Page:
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Wednesday, February 1, 2012

CONTROL CHART

Write-up – 6

Understanding Statistical Tools and Techniques

CONTROL CHART


One of the key tools of Statistical Process Control (SPC) is a control chart. It is used to study and monitor a repetitive process, so that the process may remain in control.

Organizations use interrelated processes resulting output as a product. The outcome of a process is never exactly the same every time. Fluctuation or variability is an inevitable component of all processes or systems and it is expected. Fluctuation or variability arises naturally from the effects of miscellaneous chance events. If outcome of a process remains within the stable pattern, then we can say that the process is OK, but variation outside a stable pattern may be an indication that the process is not OK in a consistent manner. Event or outcome, finally beyond expected variability indicates that the process is out of control.



The control chart is a graph, which is used to show how a process changes over time. Data are plotted in time order. A control chart for a process has the following lines:

- A central line for the average
- An upper line for the upper control limit
- A lower line for the lower control limit

The values for the central line, upper line and lower line (i.e. control limits) are determined from historic data. These can be determined by computation based upon (i) the data covering past and current process records, (ii) statistical formulae whose reliability has been proved in practice. By comparing current data to these lines in the graph, one can come to the conclusion whether the process is in control or out of control. There are various types of control charts, divided in two groups – (i) Control chart for variables, and (ii) Control chart for attributes.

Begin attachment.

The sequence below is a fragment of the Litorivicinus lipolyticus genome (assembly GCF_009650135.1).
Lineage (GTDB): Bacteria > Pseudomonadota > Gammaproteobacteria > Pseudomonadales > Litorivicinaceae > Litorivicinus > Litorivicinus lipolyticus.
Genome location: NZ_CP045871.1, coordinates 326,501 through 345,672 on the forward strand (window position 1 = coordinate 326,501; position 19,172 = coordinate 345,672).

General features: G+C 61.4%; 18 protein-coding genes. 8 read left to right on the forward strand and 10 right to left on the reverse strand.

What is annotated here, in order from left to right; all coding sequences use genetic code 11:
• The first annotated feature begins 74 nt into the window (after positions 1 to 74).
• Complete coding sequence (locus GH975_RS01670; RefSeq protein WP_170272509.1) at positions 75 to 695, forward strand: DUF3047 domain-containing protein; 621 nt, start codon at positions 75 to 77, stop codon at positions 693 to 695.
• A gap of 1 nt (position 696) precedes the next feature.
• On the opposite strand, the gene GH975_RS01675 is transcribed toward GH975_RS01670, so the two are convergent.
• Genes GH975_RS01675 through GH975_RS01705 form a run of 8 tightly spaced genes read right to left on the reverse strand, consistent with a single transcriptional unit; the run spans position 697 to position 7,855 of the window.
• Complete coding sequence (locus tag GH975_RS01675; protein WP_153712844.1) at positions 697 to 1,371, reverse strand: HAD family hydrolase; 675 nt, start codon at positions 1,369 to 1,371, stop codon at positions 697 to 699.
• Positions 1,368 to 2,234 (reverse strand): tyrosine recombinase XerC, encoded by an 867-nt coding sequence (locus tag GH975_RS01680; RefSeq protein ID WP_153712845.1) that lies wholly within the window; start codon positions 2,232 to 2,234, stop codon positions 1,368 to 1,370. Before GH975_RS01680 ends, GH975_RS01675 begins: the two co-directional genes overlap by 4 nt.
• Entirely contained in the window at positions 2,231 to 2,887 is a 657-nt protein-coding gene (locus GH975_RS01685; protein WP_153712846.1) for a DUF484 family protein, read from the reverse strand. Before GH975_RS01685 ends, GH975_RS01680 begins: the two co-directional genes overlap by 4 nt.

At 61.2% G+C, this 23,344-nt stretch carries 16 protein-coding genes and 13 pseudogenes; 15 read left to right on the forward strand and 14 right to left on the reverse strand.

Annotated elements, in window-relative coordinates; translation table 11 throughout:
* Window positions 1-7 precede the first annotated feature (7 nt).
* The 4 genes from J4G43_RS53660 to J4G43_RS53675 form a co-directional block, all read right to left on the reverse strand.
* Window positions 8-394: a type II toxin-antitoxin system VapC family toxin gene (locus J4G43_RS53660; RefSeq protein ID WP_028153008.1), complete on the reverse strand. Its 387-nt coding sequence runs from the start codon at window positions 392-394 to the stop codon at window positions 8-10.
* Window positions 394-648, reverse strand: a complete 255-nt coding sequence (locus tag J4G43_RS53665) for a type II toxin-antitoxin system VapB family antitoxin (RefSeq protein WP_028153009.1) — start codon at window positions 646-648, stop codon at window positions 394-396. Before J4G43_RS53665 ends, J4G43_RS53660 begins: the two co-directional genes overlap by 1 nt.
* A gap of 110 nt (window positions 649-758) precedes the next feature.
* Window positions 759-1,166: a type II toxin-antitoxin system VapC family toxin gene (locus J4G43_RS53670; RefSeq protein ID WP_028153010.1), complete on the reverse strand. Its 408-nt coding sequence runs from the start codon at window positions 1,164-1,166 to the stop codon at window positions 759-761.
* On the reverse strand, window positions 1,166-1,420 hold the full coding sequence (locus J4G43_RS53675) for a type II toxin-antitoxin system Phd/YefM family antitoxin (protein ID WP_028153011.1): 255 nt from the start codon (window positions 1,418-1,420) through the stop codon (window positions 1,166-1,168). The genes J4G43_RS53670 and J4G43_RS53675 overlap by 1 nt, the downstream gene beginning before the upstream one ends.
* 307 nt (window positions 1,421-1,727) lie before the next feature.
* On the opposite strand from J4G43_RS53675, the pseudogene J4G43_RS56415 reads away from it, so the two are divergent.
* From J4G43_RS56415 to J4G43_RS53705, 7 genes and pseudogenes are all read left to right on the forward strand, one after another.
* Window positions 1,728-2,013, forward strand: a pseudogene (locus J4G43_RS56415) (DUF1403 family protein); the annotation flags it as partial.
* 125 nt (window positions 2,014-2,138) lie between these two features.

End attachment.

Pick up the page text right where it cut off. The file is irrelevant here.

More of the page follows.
A control chart can be used:

- To control ongoing process by finding and correcting problems as they occur
- To predict the expected range of outcome from a process
- To determine whether a process is stable
- To analyze patterns of a process variations from special causes or common causes
- To determine whether improvement initiatives should aim to prevent specific problem or make changes to the process

Following procedure will be useful:

- Select the process that you wish to study, monitor or control
- Define the process control chart with average central line, upper control limit line and lower control limit line
- Determine the appropriate time period for collecting and plotting data
- Collect data and construct the control chart graph by plotting the data on the chart
- Analyze the graph, identify those signals which are ‘out-of-control’ on the chart and mark them on the graph
- Investigate the cause
- Document investigation process mentioning how investigated, what are the causes, what needs to be done to correct the ‘out-f-control’ situation

Standard control limits are located at 3-sigma away from the average or central line of the chart, known as 3-sigma limits. Control limits define a zone where observed data for a stable and consistent process occurs virtually all the time – 99.7%. Any fluctuations within these limits come from the common causes inherent to the process. Any fluctuations beyond the control limits results from a special cause that require fundamental change or improvement in the process. Any fluctuations beyond the control limits show that the process is out-of-control. When fluctuations are noticed beyond control limits then it is required to investigate and eliminate the special cause. Thus control chart can be used as a quality-monitoring tool.

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